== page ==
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How would one write a loop to reach the limit on $HISTFILESIZE in bash?

Something like this that would actually print the commands?

for i in $(seq 1 $HISTFILESIZE); do echo test-$i;done

The goal is to see if logs can be overwritten with a simple loop that a malicious user might use to hide his shell history. I have .bash_history append only with: chattr +a I know that relying on .bash_history is probably not the best way to keep track, this is more of a "I'm curious" question.

Thanks Jon

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I don't think there's a maximum size for that file. So it can become as big as the file system allows. Is there any reason why you want to do this? Perhaps we can solve your actual problem. –  siride Jul 3 '12 at 23:36
    
In addition to what siride said, what would this accomplish that deleting .bash_history would not –  Ghost Jul 3 '12 at 23:37
    
Sorry guys, I updated the question. –  jonschipp Jul 3 '12 at 23:49
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@siride: Bash limits the file to $HISTFILESIZE although it appears in my testing that this limit is ineffective if the file has been chattr +a. –  Dennis Williamson Jul 4 '12 at 1:26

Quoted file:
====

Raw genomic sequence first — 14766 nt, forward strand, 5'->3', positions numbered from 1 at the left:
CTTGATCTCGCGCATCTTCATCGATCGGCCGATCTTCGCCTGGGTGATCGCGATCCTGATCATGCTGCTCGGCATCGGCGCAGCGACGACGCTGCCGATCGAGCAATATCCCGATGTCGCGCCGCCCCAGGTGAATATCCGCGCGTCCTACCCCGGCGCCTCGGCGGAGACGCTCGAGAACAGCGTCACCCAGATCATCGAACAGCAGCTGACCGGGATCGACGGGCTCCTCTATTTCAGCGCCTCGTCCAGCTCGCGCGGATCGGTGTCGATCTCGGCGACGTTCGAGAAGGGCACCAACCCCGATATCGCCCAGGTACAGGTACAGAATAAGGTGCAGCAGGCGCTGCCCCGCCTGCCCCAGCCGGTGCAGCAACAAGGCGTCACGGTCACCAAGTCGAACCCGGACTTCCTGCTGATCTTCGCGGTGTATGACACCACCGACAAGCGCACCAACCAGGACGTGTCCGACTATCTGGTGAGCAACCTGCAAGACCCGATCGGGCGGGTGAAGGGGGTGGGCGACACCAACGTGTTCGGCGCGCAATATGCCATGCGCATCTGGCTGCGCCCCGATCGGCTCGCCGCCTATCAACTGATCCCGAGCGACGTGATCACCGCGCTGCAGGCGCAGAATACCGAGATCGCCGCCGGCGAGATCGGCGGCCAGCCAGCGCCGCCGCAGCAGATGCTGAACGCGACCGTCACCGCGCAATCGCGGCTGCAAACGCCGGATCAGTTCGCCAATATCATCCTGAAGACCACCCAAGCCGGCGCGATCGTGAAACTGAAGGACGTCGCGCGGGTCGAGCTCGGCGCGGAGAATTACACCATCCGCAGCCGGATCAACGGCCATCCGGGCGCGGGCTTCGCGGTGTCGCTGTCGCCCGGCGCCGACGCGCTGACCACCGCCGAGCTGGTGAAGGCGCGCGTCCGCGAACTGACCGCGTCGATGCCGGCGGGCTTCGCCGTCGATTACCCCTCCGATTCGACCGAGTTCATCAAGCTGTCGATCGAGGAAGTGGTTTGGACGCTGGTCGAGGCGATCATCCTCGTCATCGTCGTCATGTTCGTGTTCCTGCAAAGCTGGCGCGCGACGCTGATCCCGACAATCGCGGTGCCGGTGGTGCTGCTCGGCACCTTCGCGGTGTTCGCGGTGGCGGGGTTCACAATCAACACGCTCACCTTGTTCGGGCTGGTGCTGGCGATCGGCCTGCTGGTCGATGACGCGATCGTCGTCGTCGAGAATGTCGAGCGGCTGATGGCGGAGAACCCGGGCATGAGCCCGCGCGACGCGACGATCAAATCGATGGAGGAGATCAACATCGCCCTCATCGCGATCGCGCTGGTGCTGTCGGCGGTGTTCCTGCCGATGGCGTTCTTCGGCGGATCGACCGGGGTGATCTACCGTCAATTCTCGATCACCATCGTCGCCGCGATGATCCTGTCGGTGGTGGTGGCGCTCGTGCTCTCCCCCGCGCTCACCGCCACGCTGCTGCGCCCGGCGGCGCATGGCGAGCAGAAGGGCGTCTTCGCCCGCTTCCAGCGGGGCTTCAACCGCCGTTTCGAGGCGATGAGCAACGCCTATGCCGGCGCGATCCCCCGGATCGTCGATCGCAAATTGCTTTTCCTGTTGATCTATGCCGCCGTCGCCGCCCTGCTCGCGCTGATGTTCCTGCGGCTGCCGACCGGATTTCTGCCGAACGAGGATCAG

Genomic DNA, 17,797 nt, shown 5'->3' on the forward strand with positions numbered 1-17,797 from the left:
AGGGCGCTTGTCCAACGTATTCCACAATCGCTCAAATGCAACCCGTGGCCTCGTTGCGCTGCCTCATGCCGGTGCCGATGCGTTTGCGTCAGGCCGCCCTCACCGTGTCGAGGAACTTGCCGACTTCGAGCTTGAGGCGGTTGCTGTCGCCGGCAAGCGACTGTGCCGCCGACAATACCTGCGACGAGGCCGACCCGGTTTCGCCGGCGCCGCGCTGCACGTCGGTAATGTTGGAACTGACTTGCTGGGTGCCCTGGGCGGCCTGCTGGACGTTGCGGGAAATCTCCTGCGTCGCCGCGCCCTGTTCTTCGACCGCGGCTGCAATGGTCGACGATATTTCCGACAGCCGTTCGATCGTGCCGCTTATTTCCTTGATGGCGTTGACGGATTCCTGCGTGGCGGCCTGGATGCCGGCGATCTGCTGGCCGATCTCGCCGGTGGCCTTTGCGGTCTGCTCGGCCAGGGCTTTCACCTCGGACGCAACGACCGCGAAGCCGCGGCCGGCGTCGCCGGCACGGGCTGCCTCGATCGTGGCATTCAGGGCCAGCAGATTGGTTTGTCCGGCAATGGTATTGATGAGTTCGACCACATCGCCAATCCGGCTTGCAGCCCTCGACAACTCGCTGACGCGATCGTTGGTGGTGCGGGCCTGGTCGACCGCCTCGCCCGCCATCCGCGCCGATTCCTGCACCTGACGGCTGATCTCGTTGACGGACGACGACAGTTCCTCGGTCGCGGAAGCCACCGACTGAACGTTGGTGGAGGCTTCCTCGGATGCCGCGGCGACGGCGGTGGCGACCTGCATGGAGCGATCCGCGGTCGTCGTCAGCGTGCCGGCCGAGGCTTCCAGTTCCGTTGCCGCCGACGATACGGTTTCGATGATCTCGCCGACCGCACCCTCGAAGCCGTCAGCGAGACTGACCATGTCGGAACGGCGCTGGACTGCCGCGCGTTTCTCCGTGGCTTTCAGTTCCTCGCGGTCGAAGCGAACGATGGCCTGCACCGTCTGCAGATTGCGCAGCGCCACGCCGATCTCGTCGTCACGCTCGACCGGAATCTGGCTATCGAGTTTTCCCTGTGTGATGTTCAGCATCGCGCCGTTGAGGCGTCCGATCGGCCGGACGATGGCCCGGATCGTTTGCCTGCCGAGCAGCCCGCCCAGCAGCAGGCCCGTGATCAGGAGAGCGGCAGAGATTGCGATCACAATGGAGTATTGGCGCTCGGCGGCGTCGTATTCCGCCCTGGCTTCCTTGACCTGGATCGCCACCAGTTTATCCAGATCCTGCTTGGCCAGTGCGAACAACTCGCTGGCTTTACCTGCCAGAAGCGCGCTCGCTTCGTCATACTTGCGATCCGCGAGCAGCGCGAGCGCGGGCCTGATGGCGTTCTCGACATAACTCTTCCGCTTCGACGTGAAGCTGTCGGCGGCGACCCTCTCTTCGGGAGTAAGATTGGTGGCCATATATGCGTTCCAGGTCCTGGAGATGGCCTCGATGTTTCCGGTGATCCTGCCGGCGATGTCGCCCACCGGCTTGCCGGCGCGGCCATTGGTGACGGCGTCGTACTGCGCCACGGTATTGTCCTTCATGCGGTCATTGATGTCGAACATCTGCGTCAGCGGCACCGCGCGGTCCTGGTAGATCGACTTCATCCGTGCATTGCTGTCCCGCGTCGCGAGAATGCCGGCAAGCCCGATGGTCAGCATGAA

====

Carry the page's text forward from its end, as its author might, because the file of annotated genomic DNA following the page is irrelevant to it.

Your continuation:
@Dennis Williamson I just noticed that too. –  jonschipp Jul 4 '12 at 16:47

2 Answers 2

up vote 1 down vote accepted

You don't need seq, Bash has two ways of providing numbers to iterate over with a for loop.

for i in {1..100}

which won't take variables as arguments (unless you use eval).

And

for ((i = 1; i <= $HISTFILESIZE; i++))

which obviously can use variables.

You can do:

for ((i = 1; i <= $HISTFILESIZE; i++))
do
    history -s "anything you want"
done

With this technique a user can obliterate the in-memory history list of the current session. When the user exits, that list is written to the history file.

You can truncate the history file:

>~/.bash_history

Assuming it's not append-only.

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Well, the user could always run

for i in $(seq 1 $HISTFILESIZE); do echo test-$i;done

just as you say, and paste the output into a terminal. But .bash_history is in the user's home directory, so he could chmod +w and then shred it just as easily.

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When setting .bash_history as append only via chattr +a while root, the normal user is unable to change file modes. –  jonschipp Jul 4 '12 at 16:57

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